BULLETIN: Feds Seek Information From Victims Of ‘Achieve Community’ Scam

achievelogoBULLETIN: (2nd updated 8:54 p.m. EDT U.S.A.) The office of Acting U.S. Attorney Jill Westmoreland Rose of the Western District of North Carolina has published a webpage for victims of the “Achieve Community” scam. Victims are asked to “submit information concerning the amount of your losses to the U.S. Probation Office,” which is compiling a “presentence” report on convicted Achieve Ponzi- and pyramid scammer Kristine Louise Johnson.

Achieve participants know her as Kristi Johnson.

Directions on how to submit information are provided on the victims’ site.

From a statement by prosecutors on the victims’ page (italics added):

United States v. Kristine Louise Johnson

Troy Barnes and Kristine Johnson operated a fraudulent Pyramid/Ponzi scheme through Work With Troy Barnes, Inc. (WWTB), an entity they founded and which did business as “The Achieve Community” (TAC). Between April 2014 and February 2015 TAC generated more than $6.8 million. Through online video blogs and written promotional materials on the website, both Barnes and Johnson enticed victim-investors to buy “positions” in TAC and earn extraordinary investment returns of 700 percent. More than 10,000 people invested. Barnes and Johnson repeatedly assured listeners who bought $50 “positions” that they would “cycle” through the matrix and receive $400 in return for each $50 position. There was no requirement that investors do anything. Success depended entirely on sufficient new investors to “retire” early investors positions. The scheme ended when the SEC executed a temporary restraining order (TRO) on February 13, 2015. When it was forced to cease operations due to the TRO, TAC had $2.6 million on deposit but owed more than $50 million to investors.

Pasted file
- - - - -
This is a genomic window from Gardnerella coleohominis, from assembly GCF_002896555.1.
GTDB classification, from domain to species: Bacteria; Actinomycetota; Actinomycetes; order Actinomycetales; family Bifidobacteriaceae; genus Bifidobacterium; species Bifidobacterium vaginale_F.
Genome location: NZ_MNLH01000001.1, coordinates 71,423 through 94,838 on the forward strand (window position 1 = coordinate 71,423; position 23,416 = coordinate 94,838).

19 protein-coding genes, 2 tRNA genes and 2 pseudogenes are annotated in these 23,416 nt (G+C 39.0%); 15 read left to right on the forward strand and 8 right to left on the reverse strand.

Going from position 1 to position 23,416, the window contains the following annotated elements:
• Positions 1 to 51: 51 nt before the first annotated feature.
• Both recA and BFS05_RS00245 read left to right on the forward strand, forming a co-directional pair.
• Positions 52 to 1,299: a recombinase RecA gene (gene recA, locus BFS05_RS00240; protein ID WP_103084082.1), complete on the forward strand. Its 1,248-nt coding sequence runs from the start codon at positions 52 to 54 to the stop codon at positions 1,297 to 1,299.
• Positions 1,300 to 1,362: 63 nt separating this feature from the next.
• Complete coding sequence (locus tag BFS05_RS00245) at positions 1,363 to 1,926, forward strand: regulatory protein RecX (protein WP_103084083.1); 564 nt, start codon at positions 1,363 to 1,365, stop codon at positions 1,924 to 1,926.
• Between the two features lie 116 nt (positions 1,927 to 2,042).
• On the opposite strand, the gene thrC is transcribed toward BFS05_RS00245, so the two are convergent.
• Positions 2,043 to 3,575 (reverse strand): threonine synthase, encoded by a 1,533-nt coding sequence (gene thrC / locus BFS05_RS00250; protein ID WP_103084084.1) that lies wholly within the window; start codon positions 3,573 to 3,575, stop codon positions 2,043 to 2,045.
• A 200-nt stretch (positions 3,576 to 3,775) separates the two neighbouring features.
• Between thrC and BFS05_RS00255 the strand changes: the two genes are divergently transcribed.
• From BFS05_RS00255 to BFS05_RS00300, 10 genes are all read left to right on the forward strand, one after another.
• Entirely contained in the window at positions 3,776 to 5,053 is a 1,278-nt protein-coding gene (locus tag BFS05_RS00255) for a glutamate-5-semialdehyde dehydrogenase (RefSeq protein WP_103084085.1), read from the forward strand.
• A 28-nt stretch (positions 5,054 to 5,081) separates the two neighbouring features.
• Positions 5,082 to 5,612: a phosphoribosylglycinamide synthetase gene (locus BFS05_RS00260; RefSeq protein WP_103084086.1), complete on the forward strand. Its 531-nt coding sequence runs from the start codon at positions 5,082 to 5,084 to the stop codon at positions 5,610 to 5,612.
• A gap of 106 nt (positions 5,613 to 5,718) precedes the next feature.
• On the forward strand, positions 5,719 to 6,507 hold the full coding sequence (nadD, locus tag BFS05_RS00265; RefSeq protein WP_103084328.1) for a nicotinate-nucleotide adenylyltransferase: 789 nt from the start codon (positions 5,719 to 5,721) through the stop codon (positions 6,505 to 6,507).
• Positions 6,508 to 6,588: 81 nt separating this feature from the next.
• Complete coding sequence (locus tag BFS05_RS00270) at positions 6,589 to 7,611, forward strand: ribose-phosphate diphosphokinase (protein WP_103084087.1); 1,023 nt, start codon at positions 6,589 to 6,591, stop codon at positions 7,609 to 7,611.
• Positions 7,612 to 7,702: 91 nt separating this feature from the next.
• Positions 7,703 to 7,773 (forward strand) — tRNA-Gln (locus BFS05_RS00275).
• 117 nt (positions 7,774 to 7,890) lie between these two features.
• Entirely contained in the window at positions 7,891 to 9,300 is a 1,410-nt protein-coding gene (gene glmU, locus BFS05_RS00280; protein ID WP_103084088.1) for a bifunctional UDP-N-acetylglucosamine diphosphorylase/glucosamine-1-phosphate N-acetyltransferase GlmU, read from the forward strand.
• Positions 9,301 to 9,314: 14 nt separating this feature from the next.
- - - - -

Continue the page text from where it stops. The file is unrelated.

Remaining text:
The defendant, Kristine Johnson, pled guilty on June 30, 2015 and was released on bail. The case is in the presentence stage of the criminal justice process. The United States Probation Office has been assigned to complete a presentence report.

Johnson, 60, of Aurora, Colo., was charged criminally in June after an investigation by the U.S. Secret Service. She was sued by the SEC in February. Barnes, 52, of Riverview, Mich.,  is a co-defendant in the SEC’s civil case and has said he faces criminal prosecution.

Achieve was a Ponzi-board scam that also spread on social media. The reach potentially created thousands of victims. When online scams cast a wide net, it potentially can led to sentencing enhancements.

Such enhancements can be applied in federal cases if it is determined vulnerable victims were involved. It is known that an elderly woman who called into an Achieve sales pitch online had an 86-year-old husband who had been confined to a nursing home.

The deadline for submitting a victim-impact statement is Aug. 21. More information is available here.

To visit the Achieve victims’ website, go here. The body copy on the page includes two links through which to submit information.

Prosecutors say victims may entitled to restitution as ordered by the court.

When the SEC shut down Achieve in February, the “program had “$2.6 million on deposit but owed more than $50 million to investors,” prosecutors said.

“Success depended entirely on sufficient new investors to ‘retire’ early investors positions,” prosecutors said about the “cycler”scam.

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